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See also: Anguish



  • enPR: ăngʹ-gwĭsh, IPA(key): /ˈæŋ.ɡwɪʃ/
  • (file)

Etymology 1[edit]

From Middle English angwissh, anguishe, angoise, from Anglo-Norman anguise, anguisse, from Old French angoisse, from Latin angustia (narrowness, scarcity, difficulty, distress), from angustus (narrow, difficult), from angere (to press together, cause pain, distress). See angst, the Germanic cognate, and anger.


August Friedrich Albrecht Schenck – Anguish. Oil on canvas around 1877.

anguish (countable and uncountable, plural anguishes)

  1. Extreme pain, either of body or mind; excruciating distress.
    • 1549, Hugh Latimer, "The Third Sermon Preached before King Edward VI:
      So, ye miserable people; you must go to God in anguishes, and make your prayer to him.
    • c. 1595–1596 (date written), William Shakespeare, “A Midsommer Nights Dreame”, in Mr. William Shakespeares Comedies, Histories, & Tragedies: Published According to the True Originall Copies (First Folio), London: [] Isaac Iaggard, and Ed[ward] Blount, published 1623, →OCLC, [Act V, scene i]:
      Is there no play,
      To ease the anguish of a torturing hour?
    • 1590, Edmund Spenser, “Book I, Canto LIII”, in The Faerie Queene. [], London: [] [John Wolfe] for William Ponsonbie, →OCLC:
      Love of your selfe, she saide, and deare constraint,
      Lets me not sleepe, but wast the wearie night
      In secret anguish and unpittied plaint,
      Whiles you in carelesse sleepe are drowned quight.
    • 1611, The Holy Bible, [] (King James Version), London: [] Robert Barker, [], →OCLC, Exodus 6:9:
      But they hearkened not unto Moses for anguish of spirit, and for cruel bondage.
    • 1700, [John] Dryden, “Cinyras and Myrrha, out of the Tenth Book of Ovid’s Metamorphosis”, in Fables Ancient and Modern; [], London: [] Jacob Tonson, [], →OCLC:
      There, loathing Life, and yet of Death afraid,
      In Anguish of her Spirit, thus she pray'd.
    • 1708, John Philips, Cyder, book I, London: J. Tonson:
      May I the sacred pleasures know
      Of strictest amity, nor ever want
      A friend with whom I mutually may share
      Gladness and anguish []
    • 1847 January – 1848 July, William Makepeace Thackeray, chapter 18, in Vanity Fair [], London: Bradbury and Evans [], published 1848, →OCLC:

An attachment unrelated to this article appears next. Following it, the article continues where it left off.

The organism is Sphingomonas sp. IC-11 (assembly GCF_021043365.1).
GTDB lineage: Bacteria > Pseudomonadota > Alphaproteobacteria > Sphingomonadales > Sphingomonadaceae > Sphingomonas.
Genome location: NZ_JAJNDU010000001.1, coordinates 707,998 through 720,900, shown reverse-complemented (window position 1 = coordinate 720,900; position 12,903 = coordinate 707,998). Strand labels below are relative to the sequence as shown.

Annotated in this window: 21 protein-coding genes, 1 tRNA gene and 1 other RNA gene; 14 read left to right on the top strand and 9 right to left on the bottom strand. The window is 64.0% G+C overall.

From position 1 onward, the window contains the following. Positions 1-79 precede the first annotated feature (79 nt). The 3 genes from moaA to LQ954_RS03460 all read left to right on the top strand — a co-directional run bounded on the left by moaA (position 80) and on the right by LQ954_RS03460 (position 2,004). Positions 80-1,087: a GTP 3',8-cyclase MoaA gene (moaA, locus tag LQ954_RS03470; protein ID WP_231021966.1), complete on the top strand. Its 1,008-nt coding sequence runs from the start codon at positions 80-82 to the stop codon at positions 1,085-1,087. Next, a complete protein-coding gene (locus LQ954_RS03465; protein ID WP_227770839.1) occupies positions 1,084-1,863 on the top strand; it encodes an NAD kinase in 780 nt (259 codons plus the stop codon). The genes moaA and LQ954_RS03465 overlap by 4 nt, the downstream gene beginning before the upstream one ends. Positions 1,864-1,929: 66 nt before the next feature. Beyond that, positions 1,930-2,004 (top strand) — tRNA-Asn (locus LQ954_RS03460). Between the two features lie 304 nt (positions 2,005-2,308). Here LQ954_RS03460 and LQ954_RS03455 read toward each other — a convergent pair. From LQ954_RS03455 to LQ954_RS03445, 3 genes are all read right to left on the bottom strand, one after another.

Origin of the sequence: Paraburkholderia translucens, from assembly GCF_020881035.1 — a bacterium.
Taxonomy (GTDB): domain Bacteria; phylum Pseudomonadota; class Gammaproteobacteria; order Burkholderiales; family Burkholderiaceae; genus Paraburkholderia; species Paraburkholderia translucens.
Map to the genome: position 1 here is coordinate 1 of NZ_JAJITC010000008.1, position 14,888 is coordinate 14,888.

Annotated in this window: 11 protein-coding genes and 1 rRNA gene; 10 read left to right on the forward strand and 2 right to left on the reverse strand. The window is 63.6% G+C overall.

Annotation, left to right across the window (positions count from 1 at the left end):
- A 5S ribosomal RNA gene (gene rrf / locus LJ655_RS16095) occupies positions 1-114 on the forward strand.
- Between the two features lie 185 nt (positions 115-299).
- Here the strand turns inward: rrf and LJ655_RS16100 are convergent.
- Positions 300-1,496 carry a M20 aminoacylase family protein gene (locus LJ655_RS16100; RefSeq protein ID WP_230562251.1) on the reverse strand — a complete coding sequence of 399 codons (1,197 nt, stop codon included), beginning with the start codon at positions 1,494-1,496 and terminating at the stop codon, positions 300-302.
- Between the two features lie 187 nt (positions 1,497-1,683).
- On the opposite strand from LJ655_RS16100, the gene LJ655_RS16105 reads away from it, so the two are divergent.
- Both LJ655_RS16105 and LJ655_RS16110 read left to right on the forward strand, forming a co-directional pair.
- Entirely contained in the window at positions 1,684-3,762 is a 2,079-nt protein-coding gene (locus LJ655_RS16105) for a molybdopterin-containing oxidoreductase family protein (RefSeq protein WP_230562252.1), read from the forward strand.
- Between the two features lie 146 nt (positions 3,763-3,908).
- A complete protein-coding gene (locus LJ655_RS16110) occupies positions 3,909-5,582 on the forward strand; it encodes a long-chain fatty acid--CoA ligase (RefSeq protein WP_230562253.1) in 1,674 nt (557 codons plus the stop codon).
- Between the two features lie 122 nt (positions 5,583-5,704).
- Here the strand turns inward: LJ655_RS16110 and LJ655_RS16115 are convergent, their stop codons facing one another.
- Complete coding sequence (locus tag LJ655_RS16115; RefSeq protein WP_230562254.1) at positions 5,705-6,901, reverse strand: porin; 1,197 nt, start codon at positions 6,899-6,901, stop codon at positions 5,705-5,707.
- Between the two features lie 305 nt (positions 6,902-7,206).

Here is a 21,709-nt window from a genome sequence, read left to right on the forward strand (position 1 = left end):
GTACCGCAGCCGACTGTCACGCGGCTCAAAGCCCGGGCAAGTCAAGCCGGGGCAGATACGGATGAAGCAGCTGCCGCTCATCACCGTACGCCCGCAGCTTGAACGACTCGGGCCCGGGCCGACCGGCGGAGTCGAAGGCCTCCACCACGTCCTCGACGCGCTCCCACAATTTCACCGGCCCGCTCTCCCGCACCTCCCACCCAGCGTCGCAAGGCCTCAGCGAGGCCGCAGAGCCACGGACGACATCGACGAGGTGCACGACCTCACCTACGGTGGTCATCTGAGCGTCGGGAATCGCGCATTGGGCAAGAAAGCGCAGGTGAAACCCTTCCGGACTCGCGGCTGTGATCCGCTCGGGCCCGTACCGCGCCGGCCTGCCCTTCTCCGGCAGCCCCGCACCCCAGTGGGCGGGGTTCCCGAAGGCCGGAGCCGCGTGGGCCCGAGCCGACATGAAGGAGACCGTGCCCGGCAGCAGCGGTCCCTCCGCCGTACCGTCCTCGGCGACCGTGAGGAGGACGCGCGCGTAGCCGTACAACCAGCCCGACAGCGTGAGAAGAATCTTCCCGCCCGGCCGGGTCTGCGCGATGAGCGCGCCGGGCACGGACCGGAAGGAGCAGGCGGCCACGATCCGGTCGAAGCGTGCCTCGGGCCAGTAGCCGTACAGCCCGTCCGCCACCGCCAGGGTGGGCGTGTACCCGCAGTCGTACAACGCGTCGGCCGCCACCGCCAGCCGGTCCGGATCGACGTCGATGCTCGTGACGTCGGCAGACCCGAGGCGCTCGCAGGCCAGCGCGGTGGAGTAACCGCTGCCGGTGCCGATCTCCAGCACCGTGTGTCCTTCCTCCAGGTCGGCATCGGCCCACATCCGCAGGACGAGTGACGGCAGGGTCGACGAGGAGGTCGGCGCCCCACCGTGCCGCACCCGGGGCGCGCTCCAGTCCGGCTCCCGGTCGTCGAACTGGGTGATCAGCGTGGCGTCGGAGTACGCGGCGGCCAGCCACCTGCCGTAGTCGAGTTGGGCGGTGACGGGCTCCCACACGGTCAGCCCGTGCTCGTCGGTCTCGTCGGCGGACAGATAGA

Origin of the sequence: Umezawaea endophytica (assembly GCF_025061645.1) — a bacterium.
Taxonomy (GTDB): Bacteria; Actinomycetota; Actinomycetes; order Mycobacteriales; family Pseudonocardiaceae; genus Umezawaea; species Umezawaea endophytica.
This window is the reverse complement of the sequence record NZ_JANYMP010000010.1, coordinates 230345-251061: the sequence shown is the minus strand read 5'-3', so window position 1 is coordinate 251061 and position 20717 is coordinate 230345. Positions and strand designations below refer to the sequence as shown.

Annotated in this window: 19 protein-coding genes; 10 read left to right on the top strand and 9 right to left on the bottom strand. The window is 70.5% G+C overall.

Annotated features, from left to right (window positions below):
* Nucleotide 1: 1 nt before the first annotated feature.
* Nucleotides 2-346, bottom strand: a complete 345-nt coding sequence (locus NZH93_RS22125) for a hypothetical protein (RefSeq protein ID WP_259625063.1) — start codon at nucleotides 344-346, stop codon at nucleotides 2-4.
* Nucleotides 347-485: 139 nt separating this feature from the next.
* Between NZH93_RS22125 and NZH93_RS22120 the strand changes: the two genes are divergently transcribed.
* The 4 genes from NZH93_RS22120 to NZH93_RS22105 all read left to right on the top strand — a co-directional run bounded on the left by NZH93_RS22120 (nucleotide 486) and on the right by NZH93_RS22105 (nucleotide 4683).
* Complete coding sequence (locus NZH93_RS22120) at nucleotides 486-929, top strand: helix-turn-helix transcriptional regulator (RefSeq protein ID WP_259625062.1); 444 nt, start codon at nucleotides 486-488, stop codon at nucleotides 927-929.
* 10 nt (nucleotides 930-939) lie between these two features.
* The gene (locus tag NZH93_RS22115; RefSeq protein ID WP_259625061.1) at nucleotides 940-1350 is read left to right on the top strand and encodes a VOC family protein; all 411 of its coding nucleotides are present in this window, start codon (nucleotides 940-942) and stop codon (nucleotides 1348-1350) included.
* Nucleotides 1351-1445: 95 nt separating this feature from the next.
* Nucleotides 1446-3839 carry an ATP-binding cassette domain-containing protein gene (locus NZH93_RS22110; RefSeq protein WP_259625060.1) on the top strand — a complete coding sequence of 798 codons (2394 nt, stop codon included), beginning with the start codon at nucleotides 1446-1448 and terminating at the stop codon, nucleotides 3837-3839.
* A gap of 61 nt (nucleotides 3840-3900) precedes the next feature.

She took his trembling hand, and kissed it, and put it round her neck: she called him her John—her dear John—her old man—her kind old man; she poured out a hundred words of incoherent love and tenderness; her faithful voice and simple caresses wrought this sad heart up to an inexpressible delight and anguish, and cheered and solaced his over-burdened soul.
    • 1889, Sir Arthur Conan Doyle, The Hound of the Baskervilles:
      A terrible scream—a prolonged yell of horror and anguish—burst out of the silence of the moor. That frightful cry turned the blood to ice in my veins.
    • 1892, Walt Whitman, “Old War-Dreams”, in The Leaves of Grass:
      In midnight sleep of many a face of anguish,
      Of the look at first of the mortally wounded, (of that indescribable
      Of the dead on their backs with arms extended wide,
      I dream, I dream, I dream.
    Synonyms: agony, calvary, cross, pang, torture, torment; see also Thesaurus:agony
Derived terms[edit]
Related terms[edit]

Etymology 2[edit]

From Middle English angwischen, anguis(s)en, from Old French angoissier, anguissier,[1] from the noun (see Etymology 1).


anguish (third-person singular simple present anguishes, present participle anguishing, simple past and past participle anguished)

  1. (intransitive) To suffer pain.
    • c. 1900s, Kl. Knigge, Iceland Folk Song, traditional, Harmony: H. Ruland
      We’re leaving these shores for our time has come, the days of our youth must now end. The hearts bitter anguish, it burns for the home that we’ll never see again.
  2. (transitive) To cause to suffer pain.


  1. ^ angwisshen, v.”, in MED Online, Ann Arbor, Mich.: University of Michigan, 2018, retrieved 21 October 2019.

Further reading[edit]